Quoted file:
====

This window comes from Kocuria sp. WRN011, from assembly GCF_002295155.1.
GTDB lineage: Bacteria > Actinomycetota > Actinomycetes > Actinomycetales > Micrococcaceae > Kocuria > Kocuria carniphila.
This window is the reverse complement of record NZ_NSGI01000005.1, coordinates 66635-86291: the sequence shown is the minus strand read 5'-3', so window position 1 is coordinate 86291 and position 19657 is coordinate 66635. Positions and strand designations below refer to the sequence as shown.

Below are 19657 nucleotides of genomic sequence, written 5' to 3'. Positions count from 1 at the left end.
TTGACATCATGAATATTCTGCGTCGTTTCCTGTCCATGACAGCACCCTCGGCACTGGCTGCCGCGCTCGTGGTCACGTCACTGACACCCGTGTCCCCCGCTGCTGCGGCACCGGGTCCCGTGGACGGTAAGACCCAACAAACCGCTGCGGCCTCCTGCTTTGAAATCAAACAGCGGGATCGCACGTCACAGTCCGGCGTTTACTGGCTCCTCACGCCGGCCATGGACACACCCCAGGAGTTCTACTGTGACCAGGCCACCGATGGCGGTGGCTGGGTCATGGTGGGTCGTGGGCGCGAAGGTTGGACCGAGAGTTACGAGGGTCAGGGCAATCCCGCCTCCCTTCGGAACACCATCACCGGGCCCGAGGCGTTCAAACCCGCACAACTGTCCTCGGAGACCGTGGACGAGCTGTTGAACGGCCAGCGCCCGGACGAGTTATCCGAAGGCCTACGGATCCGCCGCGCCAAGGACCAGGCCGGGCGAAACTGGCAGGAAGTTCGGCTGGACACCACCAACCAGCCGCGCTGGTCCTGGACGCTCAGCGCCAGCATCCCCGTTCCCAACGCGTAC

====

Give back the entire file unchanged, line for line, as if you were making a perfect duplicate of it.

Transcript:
This window comes from Kocuria sp. WRN011, from assembly GCF_002295155.1.
GTDB lineage: Bacteria > Actinomycetota > Actinomycetes > Actinomycetales > Micrococcaceae > Kocuria > Kocuria carniphila.
This window is the reverse complement of record NZ_NSGI01000005.1, coordinates 66635-86291: the sequence shown is the minus strand read 5'-3', so window position 1 is coordinate 86291 and position 19657 is coordinate 66635. Positions and strand designations below refer to the sequence as shown.

Below are 19657 nucleotides of genomic sequence, written 5' to 3'. Positions count from 1 at the left end.
TTGACATCATGAATATTCTGCGTCGTTTCCTGTCCATGACAGCACCCTCGGCACTGGCTGCCGCGCTCGTGGTCACGTCACTGACACCCGTGTCCCCCGCTGCTGCGGCACCGGGTCCCGTGGACGGTAAGACCCAACAAACCGCTGCGGCCTCCTGCTTTGAAATCAAACAGCGGGATCGCACGTCACAGTCCGGCGTTTACTGGCTCCTCACGCCGGCCATGGACACACCCCAGGAGTTCTACTGTGACCAGGCCACCGATGGCGGTGGCTGGGTCATGGTGGGTCGTGGGCGCGAAGGTTGGACCGAGAGTTACGAGGGTCAGGGCAATCCCGCCTCCCTTCGGAACACCATCACCGGGCCCGAGGCGTTCAAACCCGCACAACTGTCCTCGGAGACCGTGGACGAGCTGTTGAACGGCCAGCGCCCGGACGAGTTATCCGAAGGCCTACGGATCCGCCGCGCCAAGGACCAGGCCGGGCGAAACTGGCAGGAAGTTCGGCTGGACACCACCAACCAGCCGCGCTGGTCCTGGACGCTCAGCGCCAGCATCCCCGTTCCCAACGCGTAC